Inside this issue
Orkney and the Simmer Dim
The unearthly alliance between sea and sky
Photography became a passion for Nicki whilst living in Florida with her family. She uses the camera as a tool for expressing her love of art and nature in a creative way and will happily spend hours immersed in the Orcadian landscape in all weathers.
Nicki is a keen swimmer and a member of the celebrated Orkney Polar Bear Club. Swimming in crystal clear seas all year round without a wetsuit can be a challenge but is always a delight, especially for the encounters with curious wildlife such as seals and fulmars. A long tailed duck fly-past is always a special treat, however she is not so sure about the jellyfish. In 2012 Nicki was awarded a Fellowship in Visual Art by the Royal Photographic Society. She has exhibited extensively both in Britain and abroad and has work hanging in homes around the world.
I am a British freelance photographer living in Orkney, an archipelago of seventy islands lying ten miles off the northeast coast of Scotland, at the point where the Atlantic Ocean meets the North Sea. Of these islands, sixteen are inhabited and the capital city, Kirkwall, has a population of some nine thousand. I live on the largest of the islands, known as Mainland, where we have some of the best-preserved Neolithic sites in Europe, are world leaders in renewable energy research, and have the most northerly cathedral in Britain. Our beef and scallops are world famous, we have abundant wildlife and the islands are rich in myth and folklore.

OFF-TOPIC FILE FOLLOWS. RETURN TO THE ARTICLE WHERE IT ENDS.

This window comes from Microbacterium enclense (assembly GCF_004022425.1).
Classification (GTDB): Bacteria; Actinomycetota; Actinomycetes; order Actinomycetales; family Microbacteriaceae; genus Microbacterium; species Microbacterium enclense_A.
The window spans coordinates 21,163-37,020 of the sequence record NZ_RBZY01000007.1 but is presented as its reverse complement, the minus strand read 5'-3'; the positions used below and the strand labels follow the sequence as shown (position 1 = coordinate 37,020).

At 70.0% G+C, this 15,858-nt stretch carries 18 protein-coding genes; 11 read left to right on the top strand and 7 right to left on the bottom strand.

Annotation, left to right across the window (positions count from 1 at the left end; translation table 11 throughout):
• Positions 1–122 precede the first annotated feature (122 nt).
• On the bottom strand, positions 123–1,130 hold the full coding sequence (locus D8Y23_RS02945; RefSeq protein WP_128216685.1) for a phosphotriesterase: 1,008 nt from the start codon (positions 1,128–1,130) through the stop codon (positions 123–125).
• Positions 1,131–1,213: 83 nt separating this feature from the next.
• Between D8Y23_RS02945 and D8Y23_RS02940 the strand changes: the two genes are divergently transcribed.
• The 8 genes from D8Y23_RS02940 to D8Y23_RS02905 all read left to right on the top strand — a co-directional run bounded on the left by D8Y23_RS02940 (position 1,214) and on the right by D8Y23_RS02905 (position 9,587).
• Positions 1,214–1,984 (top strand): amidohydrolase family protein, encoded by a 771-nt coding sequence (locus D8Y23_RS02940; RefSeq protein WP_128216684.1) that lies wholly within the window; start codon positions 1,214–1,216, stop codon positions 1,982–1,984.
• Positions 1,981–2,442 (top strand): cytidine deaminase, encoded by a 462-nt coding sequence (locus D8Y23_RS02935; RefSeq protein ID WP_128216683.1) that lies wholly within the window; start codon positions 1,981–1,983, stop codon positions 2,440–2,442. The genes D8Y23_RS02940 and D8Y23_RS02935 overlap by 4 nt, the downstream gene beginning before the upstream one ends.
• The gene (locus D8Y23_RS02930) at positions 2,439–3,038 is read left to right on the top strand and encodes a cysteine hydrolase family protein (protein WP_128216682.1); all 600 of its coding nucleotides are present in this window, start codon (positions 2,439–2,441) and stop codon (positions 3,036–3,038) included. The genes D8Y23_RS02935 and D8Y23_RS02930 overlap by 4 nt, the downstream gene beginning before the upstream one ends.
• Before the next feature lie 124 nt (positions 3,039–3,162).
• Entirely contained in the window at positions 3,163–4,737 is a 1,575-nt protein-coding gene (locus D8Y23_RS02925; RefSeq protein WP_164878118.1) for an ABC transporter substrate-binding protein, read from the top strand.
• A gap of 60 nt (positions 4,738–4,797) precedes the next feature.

Living on the 59th parallel does not come without challenges; we are three degrees of latitude north of Moscow and one degree south of St Petersburg, however, our seas are fed by the gulf stream, meaning that our climate is relatively mild, wet and very windy. Our winters are long - the days can be as short as six hours and the constant gales leave us scoured and battered. But in summer it does not get dark at all.
What a gift! Many artists come here for the exceptional quality of the light, and I am entranced by the perpetual twilight, or simmer dim as it is called here, that we experience for a month or so either side of the summer solstice.
It should be said that I really love my bed and I need plenty of sleep in order to avoid the grumps…however this can prove a challenge in high summer, even with black-out blinds, so I decide to fully embrace the simmer dim experience and stay up all night. The sun sets at around 10.30 p.m. at this time of year and rises again at about 4 a.m. so I pick a night that looks clear and set off to Birsay on the North West corner of the island, for an Atlantic sunset.
The arctic tern colony is never still. As most of us are winding down for the night they must be constantly delivering food to their tiny chicks whilst watching out for Orkney’s infamous bonxies - great skuas - who would as soon simply disrupt life in the colony as snatch a chick to feast on. Bully boy birds…not a pretty sight. But now the elegant terns are suffused by the softest pink light and the scene turns to magic before my eyes. This is the time for an artistic image - gorgeous low light, slower shutter speeds, and the chance to capture the essence of these hero birds.